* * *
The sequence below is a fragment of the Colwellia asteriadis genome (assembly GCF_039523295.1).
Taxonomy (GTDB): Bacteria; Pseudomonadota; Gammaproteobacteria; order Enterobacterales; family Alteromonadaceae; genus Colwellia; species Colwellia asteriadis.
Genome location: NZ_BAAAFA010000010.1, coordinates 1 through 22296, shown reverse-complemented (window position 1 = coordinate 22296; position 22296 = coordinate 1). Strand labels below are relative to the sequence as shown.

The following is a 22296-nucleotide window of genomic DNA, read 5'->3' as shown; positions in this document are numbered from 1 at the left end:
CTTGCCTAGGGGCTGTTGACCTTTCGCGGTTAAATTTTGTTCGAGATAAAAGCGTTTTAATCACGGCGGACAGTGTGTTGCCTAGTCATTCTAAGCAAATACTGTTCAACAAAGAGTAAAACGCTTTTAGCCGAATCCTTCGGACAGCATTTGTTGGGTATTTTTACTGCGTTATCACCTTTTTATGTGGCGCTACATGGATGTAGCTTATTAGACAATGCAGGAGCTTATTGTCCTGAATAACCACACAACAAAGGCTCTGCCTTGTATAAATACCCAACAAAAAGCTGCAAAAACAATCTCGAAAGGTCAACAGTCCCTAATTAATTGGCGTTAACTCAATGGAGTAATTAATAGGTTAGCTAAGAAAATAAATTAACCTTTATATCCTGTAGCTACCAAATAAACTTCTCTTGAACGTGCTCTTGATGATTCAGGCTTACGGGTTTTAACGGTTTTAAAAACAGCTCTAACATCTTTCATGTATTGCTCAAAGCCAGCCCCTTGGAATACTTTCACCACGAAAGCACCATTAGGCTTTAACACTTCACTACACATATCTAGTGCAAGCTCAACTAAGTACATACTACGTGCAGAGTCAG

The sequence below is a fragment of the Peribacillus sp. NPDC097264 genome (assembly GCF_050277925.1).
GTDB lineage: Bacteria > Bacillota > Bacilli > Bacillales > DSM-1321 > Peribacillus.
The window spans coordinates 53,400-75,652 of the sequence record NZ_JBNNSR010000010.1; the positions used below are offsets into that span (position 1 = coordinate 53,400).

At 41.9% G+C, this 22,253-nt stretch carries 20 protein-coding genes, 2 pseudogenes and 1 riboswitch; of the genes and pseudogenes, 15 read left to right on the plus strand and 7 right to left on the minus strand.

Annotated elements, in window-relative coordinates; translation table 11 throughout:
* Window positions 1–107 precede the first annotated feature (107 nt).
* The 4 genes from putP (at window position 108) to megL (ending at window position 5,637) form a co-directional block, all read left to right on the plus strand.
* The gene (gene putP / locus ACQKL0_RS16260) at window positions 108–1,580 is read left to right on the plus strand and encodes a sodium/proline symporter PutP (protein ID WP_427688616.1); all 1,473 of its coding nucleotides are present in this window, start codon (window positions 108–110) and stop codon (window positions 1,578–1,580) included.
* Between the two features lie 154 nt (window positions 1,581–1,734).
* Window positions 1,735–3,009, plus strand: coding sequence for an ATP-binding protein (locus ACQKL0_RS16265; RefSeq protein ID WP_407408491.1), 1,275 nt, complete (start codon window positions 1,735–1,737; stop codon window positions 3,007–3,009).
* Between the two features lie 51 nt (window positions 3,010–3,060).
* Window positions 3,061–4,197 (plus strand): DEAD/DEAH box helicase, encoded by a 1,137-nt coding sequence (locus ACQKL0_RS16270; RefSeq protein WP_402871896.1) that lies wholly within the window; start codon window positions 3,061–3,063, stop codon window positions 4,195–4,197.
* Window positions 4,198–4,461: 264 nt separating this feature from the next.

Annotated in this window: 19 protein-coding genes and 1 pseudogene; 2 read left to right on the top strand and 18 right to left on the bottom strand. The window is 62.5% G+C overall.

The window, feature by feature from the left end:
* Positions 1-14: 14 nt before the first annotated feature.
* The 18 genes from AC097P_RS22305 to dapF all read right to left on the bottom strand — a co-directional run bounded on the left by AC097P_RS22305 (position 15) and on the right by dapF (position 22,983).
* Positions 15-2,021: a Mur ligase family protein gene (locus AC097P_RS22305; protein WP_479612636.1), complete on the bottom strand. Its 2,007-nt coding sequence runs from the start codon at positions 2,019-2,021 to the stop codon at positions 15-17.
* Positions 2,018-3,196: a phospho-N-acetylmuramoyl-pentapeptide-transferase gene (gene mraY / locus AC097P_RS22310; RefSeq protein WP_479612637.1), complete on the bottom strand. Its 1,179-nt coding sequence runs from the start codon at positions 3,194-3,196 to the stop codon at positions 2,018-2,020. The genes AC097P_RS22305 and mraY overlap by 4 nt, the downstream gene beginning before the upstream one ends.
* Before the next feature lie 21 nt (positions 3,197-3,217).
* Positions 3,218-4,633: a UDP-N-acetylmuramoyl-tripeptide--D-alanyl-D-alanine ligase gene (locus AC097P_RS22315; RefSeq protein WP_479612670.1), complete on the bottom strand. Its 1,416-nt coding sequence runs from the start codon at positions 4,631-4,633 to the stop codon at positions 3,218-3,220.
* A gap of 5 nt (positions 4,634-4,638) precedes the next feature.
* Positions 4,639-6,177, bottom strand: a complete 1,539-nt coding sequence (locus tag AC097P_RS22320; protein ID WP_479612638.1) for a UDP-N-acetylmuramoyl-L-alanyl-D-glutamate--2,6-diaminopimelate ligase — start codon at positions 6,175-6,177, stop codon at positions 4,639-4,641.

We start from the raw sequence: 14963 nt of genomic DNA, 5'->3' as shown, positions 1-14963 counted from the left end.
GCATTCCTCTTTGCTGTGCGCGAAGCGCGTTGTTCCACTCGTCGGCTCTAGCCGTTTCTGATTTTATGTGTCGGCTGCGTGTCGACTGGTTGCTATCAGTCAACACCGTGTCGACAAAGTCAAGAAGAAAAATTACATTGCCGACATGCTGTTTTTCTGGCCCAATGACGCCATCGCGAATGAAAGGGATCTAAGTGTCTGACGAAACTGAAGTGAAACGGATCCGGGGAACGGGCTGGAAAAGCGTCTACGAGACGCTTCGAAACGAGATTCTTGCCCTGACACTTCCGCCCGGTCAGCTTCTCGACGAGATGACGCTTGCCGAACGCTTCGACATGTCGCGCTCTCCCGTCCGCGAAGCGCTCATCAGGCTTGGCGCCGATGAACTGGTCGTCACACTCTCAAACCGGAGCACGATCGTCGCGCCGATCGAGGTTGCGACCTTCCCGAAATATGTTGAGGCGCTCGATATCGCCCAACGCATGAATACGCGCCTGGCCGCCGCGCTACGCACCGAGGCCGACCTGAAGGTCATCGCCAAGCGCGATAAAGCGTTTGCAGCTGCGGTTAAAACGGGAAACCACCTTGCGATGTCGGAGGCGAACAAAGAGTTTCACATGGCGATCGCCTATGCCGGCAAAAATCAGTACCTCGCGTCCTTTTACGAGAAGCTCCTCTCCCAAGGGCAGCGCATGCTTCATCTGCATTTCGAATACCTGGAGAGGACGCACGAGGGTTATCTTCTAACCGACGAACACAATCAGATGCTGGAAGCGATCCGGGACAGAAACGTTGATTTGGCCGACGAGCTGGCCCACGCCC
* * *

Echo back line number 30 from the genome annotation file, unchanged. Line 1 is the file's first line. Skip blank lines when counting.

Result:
GCATTCCTCTTTGCTGTGCGCGAAGCGCGTTGTTCCACTCGTCGGCTCTAGCCGTTTCTGATTTTATGTGTCGGCTGCGTGTCGACTGGTTGCTATCAGTCAACACCGTGTCGACAAAGTCAAGAAGAAAAATTACATTGCCGACATGCTGTTTTTCTGGCCCAATGACGCCATCGCGAATGAAAGGGATCTAAGTGTCTGACGAAACTGAAGTGAAACGGATCCGGGGAACGGGCTGGAAAAGCGTCTACGAGACGCTTCGAAACGAGATTCTTGCCCTGACACTTCCGCCCGGTCAGCTTCTCGACGAGATGACGCTTGCCGAACGCTTCGACATGTCGCGCTCTCCCGTCCGCGAAGCGCTCATCAGGCTTGGCGCCGATGAACTGGTCGTCACACTCTCAAACCGGAGCACGATCGTCGCGCCGATCGAGGTTGCGACCTTCCCGAAATATGTTGAGGCGCTCGATATCGCCCAACGCATGAATACGCGCCTGGCCGCCGCGCTACGCACCGAGGCCGACCTGAAGGTCATCGCCAAGCGCGATAAAGCGTTTGCAGCTGCGGTTAAAACGGGAAACCACCTTGCGATGTCGGAGGCGAACAAAGAGTTTCACATGGCGATCGCCTATGCCGGCAAAAATCAGTACCTCGCGTCCTTTTACGAGAAGCTCCTCTCCCAAGGGCAGCGCATGCTTCATCTGCATTTCGAATACCTGGAGAGGACGCACGAGGGTTATCTTCTAACCGACGAACACAATCAGATGCTGGAAGCGATCCGGGACAGAAACGTTGATTTGGCCGACGAGCTGGCCCACGCCC